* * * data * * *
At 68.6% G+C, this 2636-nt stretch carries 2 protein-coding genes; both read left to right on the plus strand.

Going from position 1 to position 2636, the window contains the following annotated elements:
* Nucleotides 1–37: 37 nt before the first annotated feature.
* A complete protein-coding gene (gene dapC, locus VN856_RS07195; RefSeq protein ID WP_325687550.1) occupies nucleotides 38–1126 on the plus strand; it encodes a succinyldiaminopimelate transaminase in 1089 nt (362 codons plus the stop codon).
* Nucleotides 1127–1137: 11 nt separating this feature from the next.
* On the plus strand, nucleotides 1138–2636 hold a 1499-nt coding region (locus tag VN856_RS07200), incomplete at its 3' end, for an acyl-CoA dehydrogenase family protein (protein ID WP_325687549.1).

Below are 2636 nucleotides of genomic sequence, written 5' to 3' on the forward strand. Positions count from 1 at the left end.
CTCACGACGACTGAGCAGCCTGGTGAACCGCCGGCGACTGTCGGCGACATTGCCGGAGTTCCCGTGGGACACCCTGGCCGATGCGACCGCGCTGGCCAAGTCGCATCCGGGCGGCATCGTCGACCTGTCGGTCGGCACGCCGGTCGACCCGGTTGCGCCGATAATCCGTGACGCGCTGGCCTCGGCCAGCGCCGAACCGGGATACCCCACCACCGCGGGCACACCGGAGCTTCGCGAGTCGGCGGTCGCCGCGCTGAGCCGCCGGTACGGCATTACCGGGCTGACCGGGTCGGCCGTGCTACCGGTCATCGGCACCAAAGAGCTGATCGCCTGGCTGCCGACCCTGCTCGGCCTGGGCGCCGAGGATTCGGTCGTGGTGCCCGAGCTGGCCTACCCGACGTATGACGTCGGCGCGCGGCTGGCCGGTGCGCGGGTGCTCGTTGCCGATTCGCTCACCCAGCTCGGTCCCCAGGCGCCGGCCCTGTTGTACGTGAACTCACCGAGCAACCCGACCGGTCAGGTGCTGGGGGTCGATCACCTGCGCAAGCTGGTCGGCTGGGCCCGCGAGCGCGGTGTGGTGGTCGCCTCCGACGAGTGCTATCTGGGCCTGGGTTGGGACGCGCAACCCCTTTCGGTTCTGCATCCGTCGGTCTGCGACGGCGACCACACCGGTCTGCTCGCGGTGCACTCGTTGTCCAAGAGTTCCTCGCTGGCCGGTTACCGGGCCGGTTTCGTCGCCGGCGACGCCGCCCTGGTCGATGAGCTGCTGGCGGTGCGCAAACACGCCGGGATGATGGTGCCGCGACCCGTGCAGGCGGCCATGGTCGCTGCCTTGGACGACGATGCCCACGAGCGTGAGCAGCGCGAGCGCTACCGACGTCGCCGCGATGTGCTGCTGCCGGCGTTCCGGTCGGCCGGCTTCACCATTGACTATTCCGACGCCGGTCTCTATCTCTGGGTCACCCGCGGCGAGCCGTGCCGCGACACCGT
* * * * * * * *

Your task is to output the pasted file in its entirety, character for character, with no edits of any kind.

At 68.6% G+C, this 2636-nt stretch carries 2 protein-coding genes; both read left to right on the plus strand.

Going from position 1 to position 2636, the window contains the following annotated elements:
* Nucleotides 1–37: 37 nt before the first annotated feature.
* A complete protein-coding gene (gene dapC, locus VN856_RS07195; RefSeq protein ID WP_325687550.1) occupies nucleotides 38–1126 on the plus strand; it encodes a succinyldiaminopimelate transaminase in 1089 nt (362 codons plus the stop codon).
* Nucleotides 1127–1137: 11 nt separating this feature from the next.
* On the plus strand, nucleotides 1138–2636 hold a 1499-nt coding region (locus tag VN856_RS07200), incomplete at its 3' end, for an acyl-CoA dehydrogenase family protein (protein ID WP_325687549.1).

Below are 2636 nucleotides of genomic sequence, written 5' to 3' on the forward strand. Positions count from 1 at the left end.
CTCACGACGACTGAGCAGCCTGGTGAACCGCCGGCGACTGTCGGCGACATTGCCGGAGTTCCCGTGGGACACCCTGGCCGATGCGACCGCGCTGGCCAAGTCGCATCCGGGCGGCATCGTCGACCTGTCGGTCGGCACGCCGGTCGACCCGGTTGCGCCGATAATCCGTGACGCGCTGGCCTCGGCCAGCGCCGAACCGGGATACCCCACCACCGCGGGCACACCGGAGCTTCGCGAGTCGGCGGTCGCCGCGCTGAGCCGCCGGTACGGCATTACCGGGCTGACCGGGTCGGCCGTGCTACCGGTCATCGGCACCAAAGAGCTGATCGCCTGGCTGCCGACCCTGCTCGGCCTGGGCGCCGAGGATTCGGTCGTGGTGCCCGAGCTGGCCTACCCGACGTATGACGTCGGCGCGCGGCTGGCCGGTGCGCGGGTGCTCGTTGCCGATTCGCTCACCCAGCTCGGTCCCCAGGCGCCGGCCCTGTTGTACGTGAACTCACCGAGCAACCCGACCGGTCAGGTGCTGGGGGTCGATCACCTGCGCAAGCTGGTCGGCTGGGCCCGCGAGCGCGGTGTGGTGGTCGCCTCCGACGAGTGCTATCTGGGCCTGGGTTGGGACGCGCAACCCCTTTCGGTTCTGCATCCGTCGGTCTGCGACGGCGACCACACCGGTCTGCTCGCGGTGCACTCGTTGTCCAAGAGTTCCTCGCTGGCCGGTTACCGGGCCGGTTTCGTCGCCGGCGACGCCGCCCTGGTCGATGAGCTGCTGGCGGTGCGCAAACACGCCGGGATGATGGTGCCGCGACCCGTGCAGGCGGCCATGGTCGCTGCCTTGGACGACGATGCCCACGAGCGTGAGCAGCGCGAGCGCTACCGACGTCGCCGCGATGTGCTGCTGCCGGCGTTCCGGTCGGCCGGCTTCACCATTGACTATTCCGACGCCGGTCTCTATCTCTGGGTCACCCGCGGCGAGCCGTGCCGCGACACCGT